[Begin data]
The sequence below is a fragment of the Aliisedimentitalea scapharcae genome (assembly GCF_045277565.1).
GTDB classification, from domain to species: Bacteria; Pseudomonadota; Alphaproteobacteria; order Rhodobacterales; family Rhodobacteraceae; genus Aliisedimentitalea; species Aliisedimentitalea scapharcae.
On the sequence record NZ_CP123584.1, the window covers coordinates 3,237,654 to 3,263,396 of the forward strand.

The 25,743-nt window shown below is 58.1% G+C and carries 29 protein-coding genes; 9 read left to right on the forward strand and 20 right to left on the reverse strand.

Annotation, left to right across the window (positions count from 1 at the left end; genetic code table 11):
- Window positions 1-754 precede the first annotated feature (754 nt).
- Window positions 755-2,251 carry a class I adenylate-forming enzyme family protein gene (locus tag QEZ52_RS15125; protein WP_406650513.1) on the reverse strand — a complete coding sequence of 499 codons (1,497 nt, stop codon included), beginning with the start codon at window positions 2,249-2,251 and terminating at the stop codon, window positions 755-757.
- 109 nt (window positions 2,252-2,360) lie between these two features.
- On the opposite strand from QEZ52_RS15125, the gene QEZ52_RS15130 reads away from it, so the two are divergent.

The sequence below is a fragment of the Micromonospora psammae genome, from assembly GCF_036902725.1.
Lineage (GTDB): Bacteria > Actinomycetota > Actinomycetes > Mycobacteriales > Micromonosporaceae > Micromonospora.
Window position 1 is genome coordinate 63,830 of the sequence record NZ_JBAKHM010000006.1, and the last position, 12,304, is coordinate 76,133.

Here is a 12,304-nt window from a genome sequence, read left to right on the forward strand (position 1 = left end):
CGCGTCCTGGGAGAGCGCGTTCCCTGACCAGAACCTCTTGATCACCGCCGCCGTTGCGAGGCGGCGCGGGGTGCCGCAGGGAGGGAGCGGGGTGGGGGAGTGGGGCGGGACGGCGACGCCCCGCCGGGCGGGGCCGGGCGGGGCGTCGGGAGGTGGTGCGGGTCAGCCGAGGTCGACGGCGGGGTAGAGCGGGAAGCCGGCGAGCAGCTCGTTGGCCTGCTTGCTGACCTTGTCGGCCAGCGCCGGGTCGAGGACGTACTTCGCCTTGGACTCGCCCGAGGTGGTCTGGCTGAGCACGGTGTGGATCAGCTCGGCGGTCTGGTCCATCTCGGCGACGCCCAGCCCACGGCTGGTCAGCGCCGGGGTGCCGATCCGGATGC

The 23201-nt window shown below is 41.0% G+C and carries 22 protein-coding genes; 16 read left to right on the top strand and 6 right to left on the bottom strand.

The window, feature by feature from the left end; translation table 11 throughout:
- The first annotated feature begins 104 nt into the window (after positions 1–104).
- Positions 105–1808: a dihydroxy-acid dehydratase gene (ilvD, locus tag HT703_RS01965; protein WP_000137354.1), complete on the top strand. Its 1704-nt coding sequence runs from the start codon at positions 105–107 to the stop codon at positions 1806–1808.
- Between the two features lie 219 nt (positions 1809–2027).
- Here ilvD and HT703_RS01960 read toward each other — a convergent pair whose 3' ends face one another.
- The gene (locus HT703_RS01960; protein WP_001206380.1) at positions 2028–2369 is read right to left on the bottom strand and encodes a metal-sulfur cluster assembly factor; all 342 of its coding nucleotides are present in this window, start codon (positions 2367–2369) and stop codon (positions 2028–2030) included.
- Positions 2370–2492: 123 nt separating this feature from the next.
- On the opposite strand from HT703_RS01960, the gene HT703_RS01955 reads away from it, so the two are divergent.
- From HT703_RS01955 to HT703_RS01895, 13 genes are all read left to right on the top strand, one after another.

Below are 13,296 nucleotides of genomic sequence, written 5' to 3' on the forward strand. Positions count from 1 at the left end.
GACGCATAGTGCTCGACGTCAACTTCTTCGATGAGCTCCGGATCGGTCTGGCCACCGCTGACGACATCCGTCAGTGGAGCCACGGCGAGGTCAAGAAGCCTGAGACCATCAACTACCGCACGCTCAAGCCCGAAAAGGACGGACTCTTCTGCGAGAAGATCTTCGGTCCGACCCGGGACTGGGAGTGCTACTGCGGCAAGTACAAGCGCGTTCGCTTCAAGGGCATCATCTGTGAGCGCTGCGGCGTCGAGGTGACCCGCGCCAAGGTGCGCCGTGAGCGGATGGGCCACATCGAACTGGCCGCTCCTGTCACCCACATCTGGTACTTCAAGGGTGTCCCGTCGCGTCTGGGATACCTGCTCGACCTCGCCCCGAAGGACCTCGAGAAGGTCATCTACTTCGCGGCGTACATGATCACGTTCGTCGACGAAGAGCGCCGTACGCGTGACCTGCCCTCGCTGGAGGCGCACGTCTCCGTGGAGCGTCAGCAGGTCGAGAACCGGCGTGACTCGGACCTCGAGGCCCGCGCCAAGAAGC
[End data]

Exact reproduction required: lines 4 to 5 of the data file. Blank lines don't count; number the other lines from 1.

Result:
The 25,743-nt window shown below is 58.1% G+C and carries 29 protein-coding genes; 9 read left to right on the forward strand and 20 right to left on the reverse strand.

Annotation, left to right across the window (positions count from 1 at the left end; genetic code table 11):